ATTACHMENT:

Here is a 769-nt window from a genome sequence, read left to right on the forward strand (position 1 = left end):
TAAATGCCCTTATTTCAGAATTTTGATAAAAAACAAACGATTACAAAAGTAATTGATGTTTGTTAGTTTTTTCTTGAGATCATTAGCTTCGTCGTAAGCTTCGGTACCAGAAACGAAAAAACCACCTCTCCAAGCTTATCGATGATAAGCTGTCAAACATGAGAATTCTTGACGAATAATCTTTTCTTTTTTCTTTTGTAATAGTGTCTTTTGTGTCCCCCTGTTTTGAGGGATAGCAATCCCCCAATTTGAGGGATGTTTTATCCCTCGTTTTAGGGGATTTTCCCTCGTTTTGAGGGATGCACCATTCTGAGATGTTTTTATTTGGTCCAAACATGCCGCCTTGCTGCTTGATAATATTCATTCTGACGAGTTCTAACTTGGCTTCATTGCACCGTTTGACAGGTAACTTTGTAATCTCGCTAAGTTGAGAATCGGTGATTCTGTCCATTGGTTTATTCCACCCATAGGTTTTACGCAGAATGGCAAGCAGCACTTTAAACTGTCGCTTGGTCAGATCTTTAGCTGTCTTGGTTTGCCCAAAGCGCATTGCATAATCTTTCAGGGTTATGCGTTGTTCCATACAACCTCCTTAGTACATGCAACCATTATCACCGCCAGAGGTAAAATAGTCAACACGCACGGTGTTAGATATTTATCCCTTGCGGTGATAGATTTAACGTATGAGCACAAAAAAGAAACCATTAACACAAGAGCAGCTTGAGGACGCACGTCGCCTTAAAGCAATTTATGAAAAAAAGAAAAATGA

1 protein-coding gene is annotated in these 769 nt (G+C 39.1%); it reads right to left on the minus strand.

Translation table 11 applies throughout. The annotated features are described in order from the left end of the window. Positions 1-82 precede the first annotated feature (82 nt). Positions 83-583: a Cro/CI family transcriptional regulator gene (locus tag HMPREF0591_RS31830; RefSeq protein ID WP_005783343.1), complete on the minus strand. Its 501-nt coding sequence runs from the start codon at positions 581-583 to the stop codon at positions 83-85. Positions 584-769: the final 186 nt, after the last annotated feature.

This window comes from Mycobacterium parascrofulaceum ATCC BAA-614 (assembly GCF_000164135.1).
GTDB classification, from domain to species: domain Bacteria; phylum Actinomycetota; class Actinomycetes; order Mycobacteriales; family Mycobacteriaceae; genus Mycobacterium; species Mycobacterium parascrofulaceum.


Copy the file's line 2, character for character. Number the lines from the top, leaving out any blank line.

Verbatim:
TAAATGCCCTTATTTCAGAATTTTGATAAAAAACAAACGATTACAAAAGTAATTGATGTTTGTTAGTTTTTTCTTGAGATCATTAGCTTCGTCGTAAGCTTCGGTACCAGAAACGAAAAAACCACCTCTCCAAGCTTATCGATGATAAGCTGTCAAACATGAGAATTCTTGACGAATAATCTTTTCTTTTTTCTTTTGTAATAGTGTCTTTTGTGTCCCCCTGTTTTGAGGGATAGCAATCCCCCAATTTGAGGGATGTTTTATCCCTCGTTTTAGGGGATTTTCCCTCGTTTTGAGGGATGCACCATTCTGAGATGTTTTTATTTGGTCCAAACATGCCGCCTTGCTGCTTGATAATATTCATTCTGACGAGTTCTAACTTGGCTTCATTGCACCGTTTGACAGGTAACTTTGTAATCTCGCTAAGTTGAGAATCGGTGATTCTGTCCATTGGTTTATTCCACCCATAGGTTTTACGCAGAATGGCAAGCAGCACTTTAAACTGTCGCTTGGTCAGATCTTTAGCTGTCTTGGTTTGCCCAAAGCGCATTGCATAATCTTTCAGGGTTATGCGTTGTTCCATACAACCTCCTTAGTACATGCAACCATTATCACCGCCAGAGGTAAAATAGTCAACACGCACGGTGTTAGATATTTATCCCTTGCGGTGATAGATTTAACGTATGAGCACAAAAAAGAAACCATTAACACAAGAGCAGCTTGAGGACGCACGTCGCCTTAAAGCAATTTATGAAAAAAAGAAAAATGA